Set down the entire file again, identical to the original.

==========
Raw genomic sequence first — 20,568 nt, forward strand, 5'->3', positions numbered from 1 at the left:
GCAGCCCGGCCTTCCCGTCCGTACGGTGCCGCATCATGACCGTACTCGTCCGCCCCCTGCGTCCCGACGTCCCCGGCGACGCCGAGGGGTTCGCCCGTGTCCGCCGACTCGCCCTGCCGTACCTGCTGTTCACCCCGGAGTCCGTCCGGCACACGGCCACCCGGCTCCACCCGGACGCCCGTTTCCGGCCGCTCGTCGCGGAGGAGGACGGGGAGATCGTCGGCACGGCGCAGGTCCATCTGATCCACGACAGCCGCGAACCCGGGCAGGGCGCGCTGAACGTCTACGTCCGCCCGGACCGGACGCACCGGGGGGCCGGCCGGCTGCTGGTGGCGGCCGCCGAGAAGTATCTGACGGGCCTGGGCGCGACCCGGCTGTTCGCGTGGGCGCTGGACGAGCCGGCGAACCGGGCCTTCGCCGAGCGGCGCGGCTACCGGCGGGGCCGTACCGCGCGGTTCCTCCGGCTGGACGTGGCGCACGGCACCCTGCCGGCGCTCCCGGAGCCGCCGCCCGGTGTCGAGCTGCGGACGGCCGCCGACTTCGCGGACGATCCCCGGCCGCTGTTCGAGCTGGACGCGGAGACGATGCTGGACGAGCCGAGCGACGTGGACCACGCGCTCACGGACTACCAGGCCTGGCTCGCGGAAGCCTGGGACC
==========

Raw genomic sequence first — 20,568 nt, forward strand, 5'->3', positions numbered from 1 at the left:
GCAGCCCGGCCTTCCCGTCCGTACGGTGCCGCATCATGACCGTACTCGTCCGCCCCCTGCGTCCCGACGTCCCCGGCGACGCCGAGGGGTTCGCCCGTGTCCGCCGACTCGCCCTGCCGTACCTGCTGTTCACCCCGGAGTCCGTCCGGCACACGGCCACCCGGCTCCACCCGGACGCCCGTTTCCGGCCGCTCGTCGCGGAGGAGGACGGGGAGATCGTCGGCACGGCGCAGGTCCATCTGATCCACGACAGCCGCGAACCCGGGCAGGGCGCGCTGAACGTCTACGTCCGCCCGGACCGGACGCACCGGGGGGCCGGCCGGCTGCTGGTGGCGGCCGCCGAGAAGTATCTGACGGGCCTGGGCGCGACCCGGCTGTTCGCGTGGGCGCTGGACGAGCCGGCGAACCGGGCCTTCGCCGAGCGGCGCGGCTACCGGCGGGGCCGTACCGCGCGGTTCCTCCGGCTGGACGTGGCGCACGGCACCCTGCCGGCGCTCCCGGAGCCGCCGCCCGGTGTCGAGCTGCGGACGGCCGCCGACTTCGCGGACGATCCCCGGCCGCTGTTCGAGCTGGACGCGGAGACGATGCTGGACGAGCCGAGCGACGTGGACCACGCGCTCACGGACTACCAGGCCTGGCTCGCGGAAGCCTGGGACC